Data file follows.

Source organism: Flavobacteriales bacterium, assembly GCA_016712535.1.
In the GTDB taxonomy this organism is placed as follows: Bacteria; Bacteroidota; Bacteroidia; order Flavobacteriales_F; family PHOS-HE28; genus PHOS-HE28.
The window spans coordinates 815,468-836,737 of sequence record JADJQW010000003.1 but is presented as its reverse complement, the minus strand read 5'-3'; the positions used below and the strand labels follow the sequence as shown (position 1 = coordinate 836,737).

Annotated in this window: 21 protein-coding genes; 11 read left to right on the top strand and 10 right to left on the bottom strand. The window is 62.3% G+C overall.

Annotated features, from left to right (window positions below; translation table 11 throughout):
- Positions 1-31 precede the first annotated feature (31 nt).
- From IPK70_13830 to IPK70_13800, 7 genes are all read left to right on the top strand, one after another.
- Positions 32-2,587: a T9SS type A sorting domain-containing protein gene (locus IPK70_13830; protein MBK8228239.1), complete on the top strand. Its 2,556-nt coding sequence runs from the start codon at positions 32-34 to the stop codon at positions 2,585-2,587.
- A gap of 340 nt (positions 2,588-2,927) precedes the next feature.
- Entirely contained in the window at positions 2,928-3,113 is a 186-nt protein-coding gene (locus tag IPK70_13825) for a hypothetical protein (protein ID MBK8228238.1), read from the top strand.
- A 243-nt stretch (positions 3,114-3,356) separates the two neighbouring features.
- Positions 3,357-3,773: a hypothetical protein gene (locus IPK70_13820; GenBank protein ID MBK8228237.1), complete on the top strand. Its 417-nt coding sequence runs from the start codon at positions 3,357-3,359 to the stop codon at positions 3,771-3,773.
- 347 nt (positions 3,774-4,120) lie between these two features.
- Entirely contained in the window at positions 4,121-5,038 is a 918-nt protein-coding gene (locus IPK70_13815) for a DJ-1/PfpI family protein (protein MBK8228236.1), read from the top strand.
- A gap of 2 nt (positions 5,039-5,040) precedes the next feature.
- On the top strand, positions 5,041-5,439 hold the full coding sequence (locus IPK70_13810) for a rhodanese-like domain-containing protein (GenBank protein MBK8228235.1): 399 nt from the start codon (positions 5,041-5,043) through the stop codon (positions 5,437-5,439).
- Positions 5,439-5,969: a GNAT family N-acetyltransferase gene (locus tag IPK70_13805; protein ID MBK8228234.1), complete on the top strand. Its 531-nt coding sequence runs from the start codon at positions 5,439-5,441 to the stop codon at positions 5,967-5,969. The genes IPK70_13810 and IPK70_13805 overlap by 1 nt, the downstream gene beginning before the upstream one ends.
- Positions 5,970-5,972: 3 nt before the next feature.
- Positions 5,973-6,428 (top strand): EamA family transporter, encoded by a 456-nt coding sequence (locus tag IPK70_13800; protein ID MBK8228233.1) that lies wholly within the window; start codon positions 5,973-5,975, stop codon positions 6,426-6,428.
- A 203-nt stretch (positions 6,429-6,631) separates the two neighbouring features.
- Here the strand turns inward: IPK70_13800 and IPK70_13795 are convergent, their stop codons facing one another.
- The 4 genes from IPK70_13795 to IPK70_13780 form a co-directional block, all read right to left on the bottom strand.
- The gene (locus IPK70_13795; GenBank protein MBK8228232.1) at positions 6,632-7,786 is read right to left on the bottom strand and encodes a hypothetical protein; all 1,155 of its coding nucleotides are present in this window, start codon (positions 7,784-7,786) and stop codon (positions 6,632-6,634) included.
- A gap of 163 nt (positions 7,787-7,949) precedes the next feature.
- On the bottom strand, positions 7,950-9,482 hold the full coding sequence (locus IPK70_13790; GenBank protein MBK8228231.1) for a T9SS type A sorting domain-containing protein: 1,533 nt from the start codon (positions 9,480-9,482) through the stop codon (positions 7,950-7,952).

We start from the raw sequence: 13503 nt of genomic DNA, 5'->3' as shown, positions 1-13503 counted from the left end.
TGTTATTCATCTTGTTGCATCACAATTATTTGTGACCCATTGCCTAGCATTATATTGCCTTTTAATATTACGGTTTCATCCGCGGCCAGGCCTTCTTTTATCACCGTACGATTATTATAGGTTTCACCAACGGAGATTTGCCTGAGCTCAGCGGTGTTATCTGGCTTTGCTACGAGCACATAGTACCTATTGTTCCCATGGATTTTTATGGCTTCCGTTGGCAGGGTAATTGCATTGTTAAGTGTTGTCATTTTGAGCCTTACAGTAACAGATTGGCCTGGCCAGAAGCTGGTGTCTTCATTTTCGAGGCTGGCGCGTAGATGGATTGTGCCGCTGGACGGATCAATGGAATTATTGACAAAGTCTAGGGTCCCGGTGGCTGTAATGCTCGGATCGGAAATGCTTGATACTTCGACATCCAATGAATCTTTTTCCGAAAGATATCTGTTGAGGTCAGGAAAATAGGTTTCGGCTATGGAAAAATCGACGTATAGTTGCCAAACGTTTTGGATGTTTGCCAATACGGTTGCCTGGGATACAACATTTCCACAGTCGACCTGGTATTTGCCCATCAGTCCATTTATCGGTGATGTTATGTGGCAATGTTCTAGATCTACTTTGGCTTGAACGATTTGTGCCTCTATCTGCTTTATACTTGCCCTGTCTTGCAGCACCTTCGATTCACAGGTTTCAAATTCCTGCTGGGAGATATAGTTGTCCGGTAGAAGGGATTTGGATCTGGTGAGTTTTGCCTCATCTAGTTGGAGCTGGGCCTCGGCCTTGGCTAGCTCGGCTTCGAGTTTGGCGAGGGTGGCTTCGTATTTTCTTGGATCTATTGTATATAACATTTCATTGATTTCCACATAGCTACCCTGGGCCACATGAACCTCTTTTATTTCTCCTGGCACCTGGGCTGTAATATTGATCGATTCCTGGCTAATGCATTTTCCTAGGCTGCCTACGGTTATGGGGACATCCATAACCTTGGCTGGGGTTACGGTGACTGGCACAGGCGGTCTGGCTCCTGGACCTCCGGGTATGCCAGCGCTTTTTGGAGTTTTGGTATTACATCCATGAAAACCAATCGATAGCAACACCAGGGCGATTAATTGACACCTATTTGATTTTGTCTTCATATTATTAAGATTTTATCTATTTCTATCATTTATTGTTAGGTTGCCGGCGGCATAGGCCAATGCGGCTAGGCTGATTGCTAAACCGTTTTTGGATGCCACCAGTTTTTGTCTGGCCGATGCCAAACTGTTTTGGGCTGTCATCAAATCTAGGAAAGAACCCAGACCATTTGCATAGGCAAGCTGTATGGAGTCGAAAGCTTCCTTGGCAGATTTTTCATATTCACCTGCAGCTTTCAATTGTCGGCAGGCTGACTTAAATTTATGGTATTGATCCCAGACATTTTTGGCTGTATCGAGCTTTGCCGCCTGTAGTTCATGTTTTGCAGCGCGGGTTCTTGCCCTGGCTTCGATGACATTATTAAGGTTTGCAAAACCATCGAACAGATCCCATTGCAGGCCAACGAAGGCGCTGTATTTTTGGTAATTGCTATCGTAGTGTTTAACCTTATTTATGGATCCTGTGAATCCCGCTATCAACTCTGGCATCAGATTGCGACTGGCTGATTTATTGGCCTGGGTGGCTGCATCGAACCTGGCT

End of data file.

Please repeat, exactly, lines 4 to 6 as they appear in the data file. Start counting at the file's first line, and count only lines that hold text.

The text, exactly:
Annotated in this window: 21 protein-coding genes; 11 read left to right on the top strand and 10 right to left on the bottom strand. The window is 62.3% G+C overall.

Annotated features, from left to right (window positions below; translation table 11 throughout):
- Positions 1-31 precede the first annotated feature (31 nt).